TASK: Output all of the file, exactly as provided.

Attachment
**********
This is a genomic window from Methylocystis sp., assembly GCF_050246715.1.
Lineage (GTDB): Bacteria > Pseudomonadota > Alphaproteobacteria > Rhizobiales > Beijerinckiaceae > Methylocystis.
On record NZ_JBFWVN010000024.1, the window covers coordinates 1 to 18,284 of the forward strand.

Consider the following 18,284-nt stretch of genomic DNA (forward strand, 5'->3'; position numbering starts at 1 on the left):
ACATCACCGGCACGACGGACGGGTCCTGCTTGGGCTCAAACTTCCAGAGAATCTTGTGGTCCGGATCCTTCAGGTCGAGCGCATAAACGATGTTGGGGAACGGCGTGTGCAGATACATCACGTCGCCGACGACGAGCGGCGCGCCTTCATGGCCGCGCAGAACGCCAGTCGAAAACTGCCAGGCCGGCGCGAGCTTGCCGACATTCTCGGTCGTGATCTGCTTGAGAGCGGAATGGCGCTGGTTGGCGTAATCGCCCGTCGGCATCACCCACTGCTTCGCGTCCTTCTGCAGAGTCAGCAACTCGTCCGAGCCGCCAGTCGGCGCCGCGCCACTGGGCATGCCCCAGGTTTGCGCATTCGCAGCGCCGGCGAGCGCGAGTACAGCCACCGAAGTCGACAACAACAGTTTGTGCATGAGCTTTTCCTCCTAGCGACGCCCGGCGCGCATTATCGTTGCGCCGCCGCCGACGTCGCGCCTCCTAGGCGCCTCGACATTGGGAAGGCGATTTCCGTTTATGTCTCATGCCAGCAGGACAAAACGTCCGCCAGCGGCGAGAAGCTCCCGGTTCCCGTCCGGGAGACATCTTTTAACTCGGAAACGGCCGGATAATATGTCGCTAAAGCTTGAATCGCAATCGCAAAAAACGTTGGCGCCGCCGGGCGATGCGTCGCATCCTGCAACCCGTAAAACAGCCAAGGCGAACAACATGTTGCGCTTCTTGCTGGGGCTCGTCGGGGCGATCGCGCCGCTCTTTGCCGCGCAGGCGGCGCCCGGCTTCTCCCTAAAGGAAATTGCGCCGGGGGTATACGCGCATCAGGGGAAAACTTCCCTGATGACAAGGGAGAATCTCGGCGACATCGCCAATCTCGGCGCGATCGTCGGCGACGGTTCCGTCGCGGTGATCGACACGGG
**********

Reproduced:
This is a genomic window from Methylocystis sp., assembly GCF_050246715.1.
Lineage (GTDB): Bacteria > Pseudomonadota > Alphaproteobacteria > Rhizobiales > Beijerinckiaceae > Methylocystis.
On record NZ_JBFWVN010000024.1, the window covers coordinates 1 to 18,284 of the forward strand.

Consider the following 18,284-nt stretch of genomic DNA (forward strand, 5'->3'; position numbering starts at 1 on the left):
ACATCACCGGCACGACGGACGGGTCCTGCTTGGGCTCAAACTTCCAGAGAATCTTGTGGTCCGGATCCTTCAGGTCGAGCGCATAAACGATGTTGGGGAACGGCGTGTGCAGATACATCACGTCGCCGACGACGAGCGGCGCGCCTTCATGGCCGCGCAGAACGCCAGTCGAAAACTGCCAGGCCGGCGCGAGCTTGCCGACATTCTCGGTCGTGATCTGCTTGAGAGCGGAATGGCGCTGGTTGGCGTAATCGCCCGTCGGCATCACCCACTGCTTCGCGTCCTTCTGCAGAGTCAGCAACTCGTCCGAGCCGCCAGTCGGCGCCGCGCCACTGGGCATGCCCCAGGTTTGCGCATTCGCAGCGCCGGCGAGCGCGAGTACAGCCACCGAAGTCGACAACAACAGTTTGTGCATGAGCTTTTCCTCCTAGCGACGCCCGGCGCGCATTATCGTTGCGCCGCCGCCGACGTCGCGCCTCCTAGGCGCCTCGACATTGGGAAGGCGATTTCCGTTTATGTCTCATGCCAGCAGGACAAAACGTCCGCCAGCGGCGAGAAGCTCCCGGTTCCCGTCCGGGAGACATCTTTTAACTCGGAAACGGCCGGATAATATGTCGCTAAAGCTTGAATCGCAATCGCAAAAAACGTTGGCGCCGCCGGGCGATGCGTCGCATCCTGCAACCCGTAAAACAGCCAAGGCGAACAACATGTTGCGCTTCTTGCTGGGGCTCGTCGGGGCGATCGCGCCGCTCTTTGCCGCGCAGGCGGCGCCCGGCTTCTCCCTAAAGGAAATTGCGCCGGGGGTATACGCGCATCAGGGGAAAACTTCCCTGATGACAAGGGAGAATCTCGGCGACATCGCCAATCTCGGCGCGATCGTCGGCGACGGTTCCGTCGCGGTGATCGACACGGG